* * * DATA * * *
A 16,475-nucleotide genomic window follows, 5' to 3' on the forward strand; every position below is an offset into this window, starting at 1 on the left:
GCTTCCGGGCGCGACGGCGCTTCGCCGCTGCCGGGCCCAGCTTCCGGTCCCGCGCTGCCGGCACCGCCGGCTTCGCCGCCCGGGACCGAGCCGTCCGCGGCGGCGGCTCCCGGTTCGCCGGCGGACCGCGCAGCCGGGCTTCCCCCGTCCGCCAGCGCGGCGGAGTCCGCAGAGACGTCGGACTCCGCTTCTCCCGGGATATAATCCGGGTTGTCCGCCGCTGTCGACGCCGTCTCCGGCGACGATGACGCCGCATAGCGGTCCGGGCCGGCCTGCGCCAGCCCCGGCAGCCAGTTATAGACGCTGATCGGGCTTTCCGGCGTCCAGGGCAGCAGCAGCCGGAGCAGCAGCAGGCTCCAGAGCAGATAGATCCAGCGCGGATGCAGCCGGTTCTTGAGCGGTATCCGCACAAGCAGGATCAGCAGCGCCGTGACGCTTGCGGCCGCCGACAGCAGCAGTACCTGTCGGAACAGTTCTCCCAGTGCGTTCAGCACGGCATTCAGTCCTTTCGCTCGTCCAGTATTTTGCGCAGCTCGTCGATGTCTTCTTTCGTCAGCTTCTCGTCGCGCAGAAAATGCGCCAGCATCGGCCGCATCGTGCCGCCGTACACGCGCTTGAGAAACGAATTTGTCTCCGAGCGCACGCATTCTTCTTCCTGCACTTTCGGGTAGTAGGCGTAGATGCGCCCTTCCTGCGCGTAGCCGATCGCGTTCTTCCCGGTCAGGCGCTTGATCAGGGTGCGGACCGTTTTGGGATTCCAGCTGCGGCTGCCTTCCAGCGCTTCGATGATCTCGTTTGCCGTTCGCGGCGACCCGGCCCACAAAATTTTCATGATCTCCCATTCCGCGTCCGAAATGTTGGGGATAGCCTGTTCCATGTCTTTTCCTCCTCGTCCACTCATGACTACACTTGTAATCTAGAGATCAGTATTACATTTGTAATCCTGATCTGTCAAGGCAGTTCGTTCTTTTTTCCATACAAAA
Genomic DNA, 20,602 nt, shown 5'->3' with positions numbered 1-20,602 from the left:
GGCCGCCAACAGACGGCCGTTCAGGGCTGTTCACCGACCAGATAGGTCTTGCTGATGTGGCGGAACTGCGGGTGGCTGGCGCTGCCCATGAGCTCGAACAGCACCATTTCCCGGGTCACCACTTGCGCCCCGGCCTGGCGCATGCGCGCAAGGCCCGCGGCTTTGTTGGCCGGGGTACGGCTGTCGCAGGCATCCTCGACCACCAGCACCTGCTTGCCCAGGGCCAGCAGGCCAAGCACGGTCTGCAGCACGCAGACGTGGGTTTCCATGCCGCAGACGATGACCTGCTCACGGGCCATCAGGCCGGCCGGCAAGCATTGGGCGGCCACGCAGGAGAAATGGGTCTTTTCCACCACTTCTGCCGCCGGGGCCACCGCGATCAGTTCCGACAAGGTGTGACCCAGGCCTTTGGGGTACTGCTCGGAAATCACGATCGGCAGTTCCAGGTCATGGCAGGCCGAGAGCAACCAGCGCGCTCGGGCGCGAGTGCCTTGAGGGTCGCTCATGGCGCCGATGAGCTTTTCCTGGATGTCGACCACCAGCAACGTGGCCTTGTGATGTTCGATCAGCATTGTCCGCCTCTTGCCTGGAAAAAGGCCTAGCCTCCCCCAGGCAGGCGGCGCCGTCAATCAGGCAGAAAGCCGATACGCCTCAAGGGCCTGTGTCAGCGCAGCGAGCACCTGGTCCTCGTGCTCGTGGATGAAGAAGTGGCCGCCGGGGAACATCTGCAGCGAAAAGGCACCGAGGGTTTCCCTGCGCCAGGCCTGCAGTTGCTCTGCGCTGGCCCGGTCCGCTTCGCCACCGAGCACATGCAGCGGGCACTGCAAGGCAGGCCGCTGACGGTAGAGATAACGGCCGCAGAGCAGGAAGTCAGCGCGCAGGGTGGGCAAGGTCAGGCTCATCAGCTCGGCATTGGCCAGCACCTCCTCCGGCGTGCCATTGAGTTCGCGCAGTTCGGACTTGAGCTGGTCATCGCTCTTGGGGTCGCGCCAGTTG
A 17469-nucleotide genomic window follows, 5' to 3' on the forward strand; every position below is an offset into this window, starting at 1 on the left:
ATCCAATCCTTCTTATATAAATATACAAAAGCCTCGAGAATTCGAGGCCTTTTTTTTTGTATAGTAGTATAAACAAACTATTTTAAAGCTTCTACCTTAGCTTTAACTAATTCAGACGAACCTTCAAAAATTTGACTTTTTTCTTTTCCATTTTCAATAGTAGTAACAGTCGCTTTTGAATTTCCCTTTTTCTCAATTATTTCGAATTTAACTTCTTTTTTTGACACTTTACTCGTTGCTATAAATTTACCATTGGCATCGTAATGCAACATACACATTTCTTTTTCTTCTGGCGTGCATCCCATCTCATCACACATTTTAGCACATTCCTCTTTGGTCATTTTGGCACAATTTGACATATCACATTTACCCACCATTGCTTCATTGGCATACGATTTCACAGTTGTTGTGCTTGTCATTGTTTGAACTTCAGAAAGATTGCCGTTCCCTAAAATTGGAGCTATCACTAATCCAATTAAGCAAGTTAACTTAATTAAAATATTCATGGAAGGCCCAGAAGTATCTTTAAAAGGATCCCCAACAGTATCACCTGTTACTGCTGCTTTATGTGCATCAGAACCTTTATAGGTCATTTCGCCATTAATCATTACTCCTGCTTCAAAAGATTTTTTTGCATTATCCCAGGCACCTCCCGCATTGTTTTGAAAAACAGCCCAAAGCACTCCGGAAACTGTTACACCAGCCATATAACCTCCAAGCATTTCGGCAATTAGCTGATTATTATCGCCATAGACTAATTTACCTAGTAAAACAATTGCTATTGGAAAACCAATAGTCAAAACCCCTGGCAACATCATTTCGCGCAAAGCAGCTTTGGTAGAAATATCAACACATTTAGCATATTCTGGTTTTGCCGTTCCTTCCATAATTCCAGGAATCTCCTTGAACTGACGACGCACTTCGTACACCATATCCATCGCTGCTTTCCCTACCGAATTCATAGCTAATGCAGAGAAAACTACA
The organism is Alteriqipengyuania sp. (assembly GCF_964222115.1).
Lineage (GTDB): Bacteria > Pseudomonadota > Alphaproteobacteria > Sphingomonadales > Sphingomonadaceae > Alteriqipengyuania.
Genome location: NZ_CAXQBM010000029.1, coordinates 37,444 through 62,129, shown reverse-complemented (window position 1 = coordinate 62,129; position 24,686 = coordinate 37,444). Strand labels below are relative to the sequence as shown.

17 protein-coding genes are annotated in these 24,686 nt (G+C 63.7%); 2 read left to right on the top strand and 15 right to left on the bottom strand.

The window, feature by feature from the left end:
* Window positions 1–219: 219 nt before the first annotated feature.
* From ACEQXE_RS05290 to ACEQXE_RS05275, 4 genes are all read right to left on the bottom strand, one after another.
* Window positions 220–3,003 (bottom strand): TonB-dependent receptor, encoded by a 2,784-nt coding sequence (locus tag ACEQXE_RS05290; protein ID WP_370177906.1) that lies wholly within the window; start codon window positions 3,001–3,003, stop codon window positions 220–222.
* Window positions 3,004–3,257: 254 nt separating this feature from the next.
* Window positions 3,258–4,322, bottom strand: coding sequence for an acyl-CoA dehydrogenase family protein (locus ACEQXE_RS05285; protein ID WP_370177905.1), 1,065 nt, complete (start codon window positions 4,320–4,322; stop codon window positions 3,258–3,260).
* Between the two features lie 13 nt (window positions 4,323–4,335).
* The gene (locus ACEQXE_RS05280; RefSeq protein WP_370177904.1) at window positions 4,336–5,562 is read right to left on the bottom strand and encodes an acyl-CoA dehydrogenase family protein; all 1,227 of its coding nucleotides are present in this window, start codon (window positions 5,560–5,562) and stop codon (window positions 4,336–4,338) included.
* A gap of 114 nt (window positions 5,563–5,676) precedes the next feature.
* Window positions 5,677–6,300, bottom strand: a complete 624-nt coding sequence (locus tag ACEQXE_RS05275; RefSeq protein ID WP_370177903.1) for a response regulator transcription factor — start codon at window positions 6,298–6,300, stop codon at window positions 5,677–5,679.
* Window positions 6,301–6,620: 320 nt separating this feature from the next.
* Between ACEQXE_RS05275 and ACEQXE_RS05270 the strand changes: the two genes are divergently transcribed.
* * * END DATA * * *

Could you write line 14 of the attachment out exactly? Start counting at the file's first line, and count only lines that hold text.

* Window positions 220–3,003 (bottom strand): TonB-dependent receptor, encoded by a 2,784-nt coding sequence (locus tag ACEQXE_RS05290; protein ID WP_370177906.1) that lies wholly within the window; start codon window positions 3,001–3,003, stop codon window positions 220–222.